Traitor around the Web

I’m somewhat surprised to see Traitor getting quite a bit of attention. I think I’d been sitting on it for so long that I’d allowed my frustration to take over so much that I was convinced everyone was going to hate it, especially the people who liked my previous games. I’ve made some eccentric and/or ambitious games over the years, but somehow Traitor – despite being fairly straightforward – was pretty far outside my comfort zone. I also have to say that making a shooter in Flash isn’t the easiest of tasks, even with the very helpful tool that is Stencyl.

Anyway, here are some links!

My favourite of all these reviews, however, is the one by Games That Exist. Games That Exist is a relatively new blog, but I’ve really admired every article it’s published so far, and the one about Traitor hits the nail on the head in terms of my intention:

Reinventing the wheel isn’t always necessary when it comes to providing something fresh. In many cases, all you need to reinvigorate a proven formula is a shift in focus . Traitor is a shoot’em up that doesn’t throw excessive hordes of enemies and explosions at you. It doesn’t let you shoot a million bullets per second. What it does provide is context for what you’re shooting at and a carefully conceived universe. Nothing gets me excited about shooting stuff like the prospect of overthrowing a tyrannical empire. A funny thing about context in shoot’em ups: when it’s not there, you might not miss it so much, but when it’s there, it makes all the difference.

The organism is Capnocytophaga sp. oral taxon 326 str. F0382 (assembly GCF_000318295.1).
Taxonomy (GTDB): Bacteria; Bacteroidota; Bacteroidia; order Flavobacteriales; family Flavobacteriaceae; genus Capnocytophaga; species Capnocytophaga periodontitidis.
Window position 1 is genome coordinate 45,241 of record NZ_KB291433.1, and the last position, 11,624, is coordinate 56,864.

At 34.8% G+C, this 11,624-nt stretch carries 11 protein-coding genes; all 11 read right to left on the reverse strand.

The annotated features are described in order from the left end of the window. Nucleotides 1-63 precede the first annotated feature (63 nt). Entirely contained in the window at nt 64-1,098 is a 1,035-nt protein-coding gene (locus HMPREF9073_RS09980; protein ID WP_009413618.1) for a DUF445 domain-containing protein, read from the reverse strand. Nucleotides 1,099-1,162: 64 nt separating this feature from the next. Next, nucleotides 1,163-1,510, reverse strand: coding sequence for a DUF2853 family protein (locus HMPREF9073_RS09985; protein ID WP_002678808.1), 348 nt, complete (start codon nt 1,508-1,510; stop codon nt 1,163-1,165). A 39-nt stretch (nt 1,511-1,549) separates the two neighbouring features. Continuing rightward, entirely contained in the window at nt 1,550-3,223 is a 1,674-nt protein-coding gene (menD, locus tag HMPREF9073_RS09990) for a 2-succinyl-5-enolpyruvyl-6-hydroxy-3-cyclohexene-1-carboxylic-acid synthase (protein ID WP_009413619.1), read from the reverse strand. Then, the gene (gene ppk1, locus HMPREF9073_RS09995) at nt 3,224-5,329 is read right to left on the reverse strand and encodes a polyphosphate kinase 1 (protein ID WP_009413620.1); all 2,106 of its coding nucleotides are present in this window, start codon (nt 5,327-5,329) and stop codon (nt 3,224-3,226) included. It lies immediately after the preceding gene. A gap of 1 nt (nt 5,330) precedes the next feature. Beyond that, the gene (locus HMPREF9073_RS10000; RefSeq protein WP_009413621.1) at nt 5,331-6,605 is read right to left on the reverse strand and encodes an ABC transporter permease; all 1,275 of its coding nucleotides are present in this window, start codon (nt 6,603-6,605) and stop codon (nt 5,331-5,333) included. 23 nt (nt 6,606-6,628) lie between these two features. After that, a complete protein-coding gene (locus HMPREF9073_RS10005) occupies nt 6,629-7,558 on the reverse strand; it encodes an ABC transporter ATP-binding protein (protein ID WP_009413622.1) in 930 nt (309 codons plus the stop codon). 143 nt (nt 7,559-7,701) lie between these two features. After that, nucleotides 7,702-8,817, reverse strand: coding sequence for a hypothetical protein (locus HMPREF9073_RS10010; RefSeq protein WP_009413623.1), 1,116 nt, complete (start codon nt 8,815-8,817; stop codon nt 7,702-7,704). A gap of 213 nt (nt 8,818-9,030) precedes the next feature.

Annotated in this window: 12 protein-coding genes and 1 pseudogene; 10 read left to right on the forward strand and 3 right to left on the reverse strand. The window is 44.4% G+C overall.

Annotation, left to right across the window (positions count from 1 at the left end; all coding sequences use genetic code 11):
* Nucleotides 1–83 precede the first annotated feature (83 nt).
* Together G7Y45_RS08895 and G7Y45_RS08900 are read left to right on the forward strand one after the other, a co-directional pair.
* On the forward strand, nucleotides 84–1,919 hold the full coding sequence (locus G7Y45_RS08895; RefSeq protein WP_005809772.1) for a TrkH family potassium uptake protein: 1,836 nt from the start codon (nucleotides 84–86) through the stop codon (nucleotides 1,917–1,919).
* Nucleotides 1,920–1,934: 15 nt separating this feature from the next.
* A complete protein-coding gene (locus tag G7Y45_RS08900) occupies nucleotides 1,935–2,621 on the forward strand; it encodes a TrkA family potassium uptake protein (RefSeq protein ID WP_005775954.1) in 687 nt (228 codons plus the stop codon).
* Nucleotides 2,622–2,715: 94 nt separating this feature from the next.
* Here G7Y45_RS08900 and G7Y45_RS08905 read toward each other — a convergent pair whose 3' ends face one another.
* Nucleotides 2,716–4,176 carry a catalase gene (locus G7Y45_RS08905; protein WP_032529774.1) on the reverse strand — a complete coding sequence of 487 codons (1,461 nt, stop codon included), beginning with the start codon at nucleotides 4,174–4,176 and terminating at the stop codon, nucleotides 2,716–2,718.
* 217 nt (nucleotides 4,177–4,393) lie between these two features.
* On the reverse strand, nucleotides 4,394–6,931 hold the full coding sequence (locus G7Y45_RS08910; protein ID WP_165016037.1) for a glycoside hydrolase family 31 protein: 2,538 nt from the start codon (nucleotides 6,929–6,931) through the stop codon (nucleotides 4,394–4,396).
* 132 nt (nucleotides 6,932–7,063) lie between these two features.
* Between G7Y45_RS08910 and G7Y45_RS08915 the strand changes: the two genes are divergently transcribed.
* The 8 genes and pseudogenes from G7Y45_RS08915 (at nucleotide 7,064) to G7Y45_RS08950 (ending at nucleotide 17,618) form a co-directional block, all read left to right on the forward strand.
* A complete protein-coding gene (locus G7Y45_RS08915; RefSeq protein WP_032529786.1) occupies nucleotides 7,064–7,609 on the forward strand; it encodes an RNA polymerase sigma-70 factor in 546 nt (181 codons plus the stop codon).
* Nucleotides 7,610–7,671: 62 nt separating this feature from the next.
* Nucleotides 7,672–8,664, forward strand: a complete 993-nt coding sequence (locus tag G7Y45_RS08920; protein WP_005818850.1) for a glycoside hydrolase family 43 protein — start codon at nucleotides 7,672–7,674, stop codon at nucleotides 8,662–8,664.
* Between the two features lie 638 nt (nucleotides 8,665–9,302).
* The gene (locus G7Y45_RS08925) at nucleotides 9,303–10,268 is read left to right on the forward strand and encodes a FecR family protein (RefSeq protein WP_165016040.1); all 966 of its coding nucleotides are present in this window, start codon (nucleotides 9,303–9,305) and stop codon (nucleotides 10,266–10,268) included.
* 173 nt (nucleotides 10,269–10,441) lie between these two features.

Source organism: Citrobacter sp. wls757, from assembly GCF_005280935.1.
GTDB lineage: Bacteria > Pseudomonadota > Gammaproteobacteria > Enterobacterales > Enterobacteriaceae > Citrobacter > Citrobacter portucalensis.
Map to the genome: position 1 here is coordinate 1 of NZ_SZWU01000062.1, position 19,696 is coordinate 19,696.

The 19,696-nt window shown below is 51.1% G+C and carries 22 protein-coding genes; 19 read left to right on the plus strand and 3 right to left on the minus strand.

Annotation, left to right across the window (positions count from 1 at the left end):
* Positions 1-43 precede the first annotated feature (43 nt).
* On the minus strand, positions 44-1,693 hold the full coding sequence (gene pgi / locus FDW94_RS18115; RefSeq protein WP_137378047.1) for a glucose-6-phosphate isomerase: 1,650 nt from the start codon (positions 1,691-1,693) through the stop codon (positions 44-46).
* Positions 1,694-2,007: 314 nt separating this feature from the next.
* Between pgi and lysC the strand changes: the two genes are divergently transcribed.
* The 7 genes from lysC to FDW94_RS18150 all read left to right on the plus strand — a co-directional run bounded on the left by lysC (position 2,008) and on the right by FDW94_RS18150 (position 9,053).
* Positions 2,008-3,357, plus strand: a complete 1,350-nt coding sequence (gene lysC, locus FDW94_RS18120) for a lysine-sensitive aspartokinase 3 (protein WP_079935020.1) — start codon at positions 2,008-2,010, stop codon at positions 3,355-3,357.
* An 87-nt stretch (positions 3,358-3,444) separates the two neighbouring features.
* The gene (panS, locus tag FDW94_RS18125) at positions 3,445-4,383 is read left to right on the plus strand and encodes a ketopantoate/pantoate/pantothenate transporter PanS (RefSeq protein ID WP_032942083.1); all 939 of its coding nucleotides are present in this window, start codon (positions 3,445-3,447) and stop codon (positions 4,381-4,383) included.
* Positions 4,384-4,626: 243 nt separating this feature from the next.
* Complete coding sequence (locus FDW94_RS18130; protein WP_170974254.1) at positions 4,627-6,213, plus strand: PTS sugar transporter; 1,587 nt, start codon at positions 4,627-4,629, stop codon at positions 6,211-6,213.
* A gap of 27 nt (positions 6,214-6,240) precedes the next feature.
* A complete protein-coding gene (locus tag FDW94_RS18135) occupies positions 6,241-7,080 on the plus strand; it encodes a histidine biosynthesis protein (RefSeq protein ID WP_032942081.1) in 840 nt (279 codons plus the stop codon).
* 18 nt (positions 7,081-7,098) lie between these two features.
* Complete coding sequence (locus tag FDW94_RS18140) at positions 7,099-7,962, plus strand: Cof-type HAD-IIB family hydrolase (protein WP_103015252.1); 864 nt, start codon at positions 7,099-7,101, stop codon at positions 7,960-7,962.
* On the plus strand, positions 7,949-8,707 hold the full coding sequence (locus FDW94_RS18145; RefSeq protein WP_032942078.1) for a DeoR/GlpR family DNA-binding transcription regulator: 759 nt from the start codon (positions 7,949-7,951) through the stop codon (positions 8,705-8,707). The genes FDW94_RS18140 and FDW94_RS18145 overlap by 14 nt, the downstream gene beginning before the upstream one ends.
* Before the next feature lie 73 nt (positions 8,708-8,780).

That’s pretty much a perfect a summary of what I was striving, in my own clumsy little way, to accomplish: context. Because I believe that context matters so very much, and it’s something too many games aren’t doing properly (or at all). There are so many games that impress me with the brilliance of their design and the power of their engines, but fail to make me care. I’ve played so many games that were great fun, but where I felt that they could be so much better if only the setting was more than wallpaper. That’s one reason I stayed away from more complex “storytelling scenes” in Traitor. I know I can do those, and do them well (judging from the response to my Lands of Dream games). I wanted to use the simplest tools available – just mission descriptions and place names – to create a world-based narrative with interesting themes and ideas.

I’m very much aware that despite my best efforts, Traitor still has many flaws, both in its design and its execution. Where games like The Fabulous Screech forced me to go beyond what I’m used to emotionally (and man was that game hard to write), Traitor was a far more technical challenge, and I’m not as good at those as other people are. But I’m really glad that despite these flaws, the game has managed to grip people. I always intended for this game to have a sequel, after all, and revolutions can be complicated affairs.

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8 Comments

  1. vanlock

     /  March 24, 2012

    I haven’t finished Traitor at all for now, but I really enjoy it, although there’s some strange lag in the mission menus for example.
    Might be the firefox issue you mention on the newsground page.

    Anyway this is a nice work, and what jumped at me after the end of the “introduction” was the realization that those mindfields and story context for missions really reminded of Tyrian. And I didn’t see any mention of that on the RPS page for example.